The weekend gave us another example of the unedifying spectacle of Neil Lennon weeping and wailing publicly over the harsh judgements made of him by others last season. None of what happened was his fault,he intoned.
So far,we have heard him say that players were forced on him against his will and better judgement by unnamed people at the club. That certain players weren’t happy when they weren’t allowed to leave in the summer of 2020,that they no longer wished to be at the club.
Some were not playing to the standards expected of them,simply because they were in a huff. Others simply said that they were injured,and didn’t actually play at all when,in his opinion,they were certainly fit enough to do so. Etc.
In fairness,I think that a lot of what he has said on the matter has more than an element of truth to it. We all witnessed a significant reduction in quality from a lot of players last season,and there certainly appeared to be a few who weren’t as committed as they had been previously. And there is no denying that some of the players definitely wanted out of the club in the summer. But for Lennon to say that none of the above was his fault leads to a rather obvious conclusion.
That he had no right to be the manager of the club if he could not motivate players. And in my opinion,a lot of that is down to the fact that he was unable to motivate himself,to show his players a level of commitment to his own job.
The basics,things like making sure that players look forward to training every morning because they know they are going to continue their learning curve,taking the next step to improve themselves as players. Or an analysis of their recent performances as well as an in-depth look at upcoming opponents,and how to both stop them from playing while improving our own chances of winning.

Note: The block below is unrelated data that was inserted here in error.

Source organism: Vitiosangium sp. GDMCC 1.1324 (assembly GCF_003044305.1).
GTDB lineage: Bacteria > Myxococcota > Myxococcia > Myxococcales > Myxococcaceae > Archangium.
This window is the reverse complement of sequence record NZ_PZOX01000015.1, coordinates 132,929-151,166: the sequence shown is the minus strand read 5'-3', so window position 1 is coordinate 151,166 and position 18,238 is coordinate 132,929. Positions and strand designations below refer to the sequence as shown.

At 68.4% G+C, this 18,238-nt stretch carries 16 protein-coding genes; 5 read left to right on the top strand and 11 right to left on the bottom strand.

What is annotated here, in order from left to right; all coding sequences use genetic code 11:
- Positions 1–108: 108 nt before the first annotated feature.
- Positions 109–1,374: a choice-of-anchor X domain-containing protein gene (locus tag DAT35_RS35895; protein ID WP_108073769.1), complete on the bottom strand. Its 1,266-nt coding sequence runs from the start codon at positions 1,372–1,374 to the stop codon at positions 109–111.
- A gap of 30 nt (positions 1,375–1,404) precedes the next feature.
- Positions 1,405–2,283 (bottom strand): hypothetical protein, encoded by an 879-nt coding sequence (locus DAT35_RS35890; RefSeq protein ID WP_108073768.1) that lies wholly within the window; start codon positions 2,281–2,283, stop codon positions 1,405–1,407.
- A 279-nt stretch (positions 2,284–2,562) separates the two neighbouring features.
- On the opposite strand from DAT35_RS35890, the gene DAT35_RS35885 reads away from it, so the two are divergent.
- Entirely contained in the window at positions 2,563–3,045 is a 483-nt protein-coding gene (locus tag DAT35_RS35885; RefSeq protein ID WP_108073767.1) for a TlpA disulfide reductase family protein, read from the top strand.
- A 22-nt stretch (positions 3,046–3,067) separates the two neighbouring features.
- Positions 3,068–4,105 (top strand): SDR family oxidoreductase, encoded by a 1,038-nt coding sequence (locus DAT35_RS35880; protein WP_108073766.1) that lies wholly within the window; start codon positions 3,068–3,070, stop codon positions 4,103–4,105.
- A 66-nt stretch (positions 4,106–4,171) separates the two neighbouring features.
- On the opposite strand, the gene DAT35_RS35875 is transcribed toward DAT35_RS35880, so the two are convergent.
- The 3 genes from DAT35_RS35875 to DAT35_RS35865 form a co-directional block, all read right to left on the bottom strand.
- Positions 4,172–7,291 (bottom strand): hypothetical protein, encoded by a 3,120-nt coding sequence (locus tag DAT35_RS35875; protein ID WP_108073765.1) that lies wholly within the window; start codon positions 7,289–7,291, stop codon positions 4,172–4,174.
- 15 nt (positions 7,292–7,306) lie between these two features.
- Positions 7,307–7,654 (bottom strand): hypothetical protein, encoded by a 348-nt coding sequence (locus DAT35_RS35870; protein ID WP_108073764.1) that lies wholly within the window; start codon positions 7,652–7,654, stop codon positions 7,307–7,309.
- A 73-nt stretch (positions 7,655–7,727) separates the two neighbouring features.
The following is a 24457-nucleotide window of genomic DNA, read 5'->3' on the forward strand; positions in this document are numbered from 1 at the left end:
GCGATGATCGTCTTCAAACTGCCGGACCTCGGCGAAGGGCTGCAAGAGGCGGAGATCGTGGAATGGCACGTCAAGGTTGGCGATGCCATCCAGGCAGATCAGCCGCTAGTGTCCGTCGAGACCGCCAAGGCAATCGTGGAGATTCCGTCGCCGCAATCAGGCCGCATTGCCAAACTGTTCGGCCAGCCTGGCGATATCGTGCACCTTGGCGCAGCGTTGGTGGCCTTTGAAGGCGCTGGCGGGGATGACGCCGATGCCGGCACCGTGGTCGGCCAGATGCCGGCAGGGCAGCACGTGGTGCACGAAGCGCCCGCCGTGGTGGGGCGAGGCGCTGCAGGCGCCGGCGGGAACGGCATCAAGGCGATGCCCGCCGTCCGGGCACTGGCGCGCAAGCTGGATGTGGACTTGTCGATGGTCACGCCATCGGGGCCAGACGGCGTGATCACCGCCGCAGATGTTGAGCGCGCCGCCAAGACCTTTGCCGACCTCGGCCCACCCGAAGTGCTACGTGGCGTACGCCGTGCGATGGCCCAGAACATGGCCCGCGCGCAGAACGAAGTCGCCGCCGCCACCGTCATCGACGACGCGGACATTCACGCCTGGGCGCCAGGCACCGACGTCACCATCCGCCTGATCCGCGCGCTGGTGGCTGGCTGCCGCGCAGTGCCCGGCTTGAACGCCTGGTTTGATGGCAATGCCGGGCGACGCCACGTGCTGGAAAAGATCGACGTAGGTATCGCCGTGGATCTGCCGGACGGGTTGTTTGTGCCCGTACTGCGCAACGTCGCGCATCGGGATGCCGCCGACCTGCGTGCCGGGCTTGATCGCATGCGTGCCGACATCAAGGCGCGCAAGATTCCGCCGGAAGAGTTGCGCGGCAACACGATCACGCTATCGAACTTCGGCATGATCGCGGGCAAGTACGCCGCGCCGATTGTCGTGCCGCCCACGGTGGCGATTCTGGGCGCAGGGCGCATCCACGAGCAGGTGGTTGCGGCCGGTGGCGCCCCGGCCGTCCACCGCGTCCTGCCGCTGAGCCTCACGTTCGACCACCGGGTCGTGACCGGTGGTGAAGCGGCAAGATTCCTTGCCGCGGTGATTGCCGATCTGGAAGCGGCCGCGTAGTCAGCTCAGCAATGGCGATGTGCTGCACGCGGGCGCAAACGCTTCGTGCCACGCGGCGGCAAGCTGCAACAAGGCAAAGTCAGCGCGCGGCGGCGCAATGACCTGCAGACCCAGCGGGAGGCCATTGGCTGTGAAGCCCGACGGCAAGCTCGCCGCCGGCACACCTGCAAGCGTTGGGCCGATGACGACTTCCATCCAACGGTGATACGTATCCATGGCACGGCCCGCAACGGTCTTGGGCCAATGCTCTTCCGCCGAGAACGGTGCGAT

Going over video analysis of individual performances,planning how best to maximise our return from set pieces-and more importantly,to prevent the other side from scoring against us from their own.
Is there anyone apart from Neil Lennon himself who genuinely believes that he applied himself fully to getting the best out of his players last season? Sent them out every match fully prepared for what was to come? Pushed them and improved them in training to be the best that they can be? Let everyone in the squad know that they are in his plans,that there is a path to the first team?
I very much doubt it,yet to hear him speak now is to hear a man denying that he holds any culpability in what was not only a disastrous season for the club and the fans,it was professional suicide from him as a manager.
At the age of 50yo,he is unlikely to manage at the top level again. And that is a shame,because he was a wonderful player for us,and I’ll try to remember him for that rather than his time as a manager.
Another lesson that must be learned though from last summer is a rather unpalatable one for us as supporters. If we wind back about 16 months,I think we were all delighted that the club had decided to hold onto our top players for the season ahead. In fact,we would have accused the board of sabotage had they sold the likes of Christie,Eddie,Ntcham and Ajer.
This despite the fact that those four players in particular had made plain their intentions to depart the first chance they got. Now,there is an argument to be made that when a player signs a contract,he knows the terms and longevity. Throwing toys out of the pram about two years into a four or five year deal,demanding a move,is a sign of bad faith-at best.
Demands of this nature are a sign of the tail wagging the dog,and particularly in such a big season for us all it showed scant regard for the ambition and desires of the fans. The club were absolutely correct to keep them-but should we also have done our homework about just how much effort those players were likely to give us under the circumstances?
That’s a difficult question,because nobody could have envisaged such a lack of interest from some of them,such a total lack of professionalism. Which brings me back to a question that is always a matter of controversy with the fans. When a player makes it plain that he wants to leave the club,is it wise to keep him against his wishes-with the possible outcome that we witnessed last season-or does the club maximise his value by selling him when an appropriate offer is received?
I have always believed that the club is bigger than the player,and I still do. But last season has shown us all too graphicly the damage that unhappy players can inflict on us,both on the field and in the dressing room. It was a reality check.
Next time,if a player wants out,show him the door. We might not like it,but last season showed us that we like the alternatives even less.
Above article by BMCUWP